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A year ago last month we summarized the consequences of Vitamin C deficiency somewhat as follows:
- Scurvy symptoms of more or less degree (skin hemorrhages due to weakened capillaries, pyorrhea, loose teeth, decalcification of bones, susceptibility to dental caries).
- Impaired adrenal (and thyroid) function, with consequent cardiac and vascular disease.
- Anemia due to impaired iron metabolism.
- Stomach and duodenal ulcers. (Vitamin C being essential to the normal secretion of gastric mucin).
Today we are beginning to see a little light as to the biochemical reactions that are back of these symptoms.
Sollmann, Pharmacology, p. 367 says that a preponderance of potassium ions causes the parasympathetic nerves to be more sensitive to stimulus, while a preponderance of calcium ions increases the sensitiveness of the sympathetic nerves.
In Vitamin C deficiency we have a reduction in calcium ions, altering the calcium potassium ratio. It is possible that the result is hypersensitiveness of the parasympathetics because of the increase in relative potassium. The drug atropine, a parasympathetic paralyzer, is known to be specifically a remedy for gastric ulcer, and its action as such is no doubt due to the reduction of parasympathetic stimulus, causing among other things an abnormal secretion of gastric juice with its excessive acid.
It has been said on good authority that the action of Vitamin A is to maintain the function of the sympathetic nerves, and that of Vitamin C to maintain the autonomic, (in Howell’s terminology, the parasympathetic). According to this, Vitamin A is a diffuser and distributor to nervous tissue of potassium. We know that Vitamin C is a diffuser and distributor of calcium to the tissues from the blood.
That explains how Vitamin C deficiency, through a reduction of calcium ions, can deaden the sympathetic (vasodilator) stimulus to the arteriole musculature, which is normally necessary to maintain dilation, and thereby interfere with the blood supply to certain organs or extremities, such as occurs for instance in certain forms of arthritis.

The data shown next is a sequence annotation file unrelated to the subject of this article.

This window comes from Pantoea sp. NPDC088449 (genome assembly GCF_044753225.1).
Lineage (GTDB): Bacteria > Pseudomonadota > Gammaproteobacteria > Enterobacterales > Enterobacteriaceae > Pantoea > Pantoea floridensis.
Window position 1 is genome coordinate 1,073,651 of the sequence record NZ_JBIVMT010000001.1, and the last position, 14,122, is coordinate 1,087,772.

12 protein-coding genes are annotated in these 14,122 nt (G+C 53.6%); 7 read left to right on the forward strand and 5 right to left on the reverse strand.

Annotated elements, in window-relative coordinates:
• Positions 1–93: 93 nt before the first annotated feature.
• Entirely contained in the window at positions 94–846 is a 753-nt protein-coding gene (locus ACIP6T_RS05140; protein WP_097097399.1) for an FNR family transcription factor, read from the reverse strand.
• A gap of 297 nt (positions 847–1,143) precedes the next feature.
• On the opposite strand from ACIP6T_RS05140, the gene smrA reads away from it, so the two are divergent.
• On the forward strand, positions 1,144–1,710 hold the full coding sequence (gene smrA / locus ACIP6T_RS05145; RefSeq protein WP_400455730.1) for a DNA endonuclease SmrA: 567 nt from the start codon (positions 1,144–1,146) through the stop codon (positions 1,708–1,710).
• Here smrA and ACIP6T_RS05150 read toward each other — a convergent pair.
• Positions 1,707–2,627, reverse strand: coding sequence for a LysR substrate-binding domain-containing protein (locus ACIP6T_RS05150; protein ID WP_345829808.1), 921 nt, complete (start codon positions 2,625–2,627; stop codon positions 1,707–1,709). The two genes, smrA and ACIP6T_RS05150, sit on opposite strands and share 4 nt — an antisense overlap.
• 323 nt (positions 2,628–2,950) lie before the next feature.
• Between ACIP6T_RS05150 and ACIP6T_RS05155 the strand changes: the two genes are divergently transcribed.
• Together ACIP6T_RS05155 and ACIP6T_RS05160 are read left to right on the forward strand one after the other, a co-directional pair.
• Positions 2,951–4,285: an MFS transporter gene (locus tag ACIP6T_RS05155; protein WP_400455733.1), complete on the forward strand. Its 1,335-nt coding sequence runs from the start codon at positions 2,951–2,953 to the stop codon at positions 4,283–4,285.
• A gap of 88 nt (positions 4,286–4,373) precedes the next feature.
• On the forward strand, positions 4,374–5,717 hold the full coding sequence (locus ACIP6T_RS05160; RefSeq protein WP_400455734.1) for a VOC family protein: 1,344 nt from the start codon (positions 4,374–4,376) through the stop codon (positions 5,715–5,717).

Acetylcholine is a new drug that renews circulation in such situations, and is known as a parasympathetic (and sympathetic) stimulant, opposing atropine in effect. Vitamin C, however, is the physiologic dilator of the arterioles, and there is no better example of the superiority of the therapeutic use of vitamins over drugs (if one were needed) than this, for here we have two drugs of opposite biologic reaction (one a parasympathetic paralyzer, the other a parasympathetic stimulator) that may both be indicated for the same basic disorder–Vitamin C deficiency.
It is in the later years of life that the consequences of Vitamin C deficiency become most apparent. It is undoubtedly a factor in the cause of cataract of the eye. H. K. Muller in Nature (London), Aug. 19, 1933, p. 280 says: “Experiments on the significance of the aqueous humor in the lens’ metabolism…have shown that the power of the aqueous humor of cattle and of the rabbit to reduce methylene blue does not depend upon the presence of an enzyme, but essentially upon a reducing substance which…can be titrated with iodine (Vitamin C). The Vitamin C of the aqueous humor stands in close relationship to the metabolism of the lens. It is traceable…only in minimal amounts in the aqueous humor of the rabbit’s eye after the lens has been removed…The lens either secretes the Vitamin C into the aqueous humor or it reduces some component of the aqueous humor already present. The Vitamin C of the aqueous humor must be brought in relationship with the genesis of cataract. Within four hours after oral administration of naphthalene in doses sufficient to cause cataract, the capacity of the aqueous humor to reduce iodine disappears.” (Showing disappearance of the Vitamin C).
Probably all the vitamins concerned in calcium metabolism are factors in the treatment of cataract. (That includes all the vitamins with the possible exception of B). As each case of each patient presents a different combination of relative deficiencies, with the common added complication of more or less degeneration of the endocrines which are the medium of action for vitamins), it is difficult to make a blanket recommendation of treatment. Nevertheless, to date the majority of cases under treatment have reported favorable results, the time necessary to dissolve the opacities varying from four to fourteen months. The basic dosage is four “Catalyn” tablets a day and two doses of “V-P Phosphade” reduced to three “Catalyn” tablets where one or two special vitamin tablets daily may be considered necessary because of individual circumstances.